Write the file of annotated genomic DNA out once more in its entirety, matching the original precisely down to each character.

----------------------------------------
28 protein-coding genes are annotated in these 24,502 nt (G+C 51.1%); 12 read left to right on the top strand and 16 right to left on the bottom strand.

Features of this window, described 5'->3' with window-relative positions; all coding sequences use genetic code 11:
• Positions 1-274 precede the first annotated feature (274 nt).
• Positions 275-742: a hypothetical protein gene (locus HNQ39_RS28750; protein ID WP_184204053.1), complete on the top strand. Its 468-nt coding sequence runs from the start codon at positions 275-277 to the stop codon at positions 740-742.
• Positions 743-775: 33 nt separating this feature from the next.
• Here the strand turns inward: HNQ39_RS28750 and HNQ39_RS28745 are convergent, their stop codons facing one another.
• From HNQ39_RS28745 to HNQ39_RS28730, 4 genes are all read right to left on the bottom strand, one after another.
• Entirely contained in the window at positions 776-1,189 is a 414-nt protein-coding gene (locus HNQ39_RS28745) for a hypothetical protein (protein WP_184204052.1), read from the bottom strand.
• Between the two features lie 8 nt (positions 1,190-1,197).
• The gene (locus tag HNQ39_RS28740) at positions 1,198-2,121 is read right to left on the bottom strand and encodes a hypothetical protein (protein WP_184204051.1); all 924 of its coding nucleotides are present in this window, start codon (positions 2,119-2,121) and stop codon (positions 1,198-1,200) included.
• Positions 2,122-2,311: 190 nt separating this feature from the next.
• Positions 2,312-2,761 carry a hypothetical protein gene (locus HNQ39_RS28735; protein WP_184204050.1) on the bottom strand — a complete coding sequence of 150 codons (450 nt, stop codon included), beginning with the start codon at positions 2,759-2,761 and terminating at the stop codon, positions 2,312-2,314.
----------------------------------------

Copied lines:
28 protein-coding genes are annotated in these 24,502 nt (G+C 51.1%); 12 read left to right on the top strand and 16 right to left on the bottom strand.

Features of this window, described 5'->3' with window-relative positions; all coding sequences use genetic code 11:
• Positions 1-274 precede the first annotated feature (274 nt).
• Positions 275-742: a hypothetical protein gene (locus HNQ39_RS28750; protein ID WP_184204053.1), complete on the top strand. Its 468-nt coding sequence runs from the start codon at positions 275-277 to the stop codon at positions 740-742.
• Positions 743-775: 33 nt separating this feature from the next.
• Here the strand turns inward: HNQ39_RS28750 and HNQ39_RS28745 are convergent, their stop codons facing one another.
• From HNQ39_RS28745 to HNQ39_RS28730, 4 genes are all read right to left on the bottom strand, one after another.
• Entirely contained in the window at positions 776-1,189 is a 414-nt protein-coding gene (locus HNQ39_RS28745) for a hypothetical protein (protein WP_184204052.1), read from the bottom strand.
• Between the two features lie 8 nt (positions 1,190-1,197).
• The gene (locus tag HNQ39_RS28740) at positions 1,198-2,121 is read right to left on the bottom strand and encodes a hypothetical protein (protein WP_184204051.1); all 924 of its coding nucleotides are present in this window, start codon (positions 2,119-2,121) and stop codon (positions 1,198-1,200) included.
• Positions 2,122-2,311: 190 nt separating this feature from the next.
• Positions 2,312-2,761 carry a hypothetical protein gene (locus HNQ39_RS28735; protein WP_184204050.1) on the bottom strand — a complete coding sequence of 150 codons (450 nt, stop codon included), beginning with the start codon at positions 2,759-2,761 and terminating at the stop codon, positions 2,312-2,314.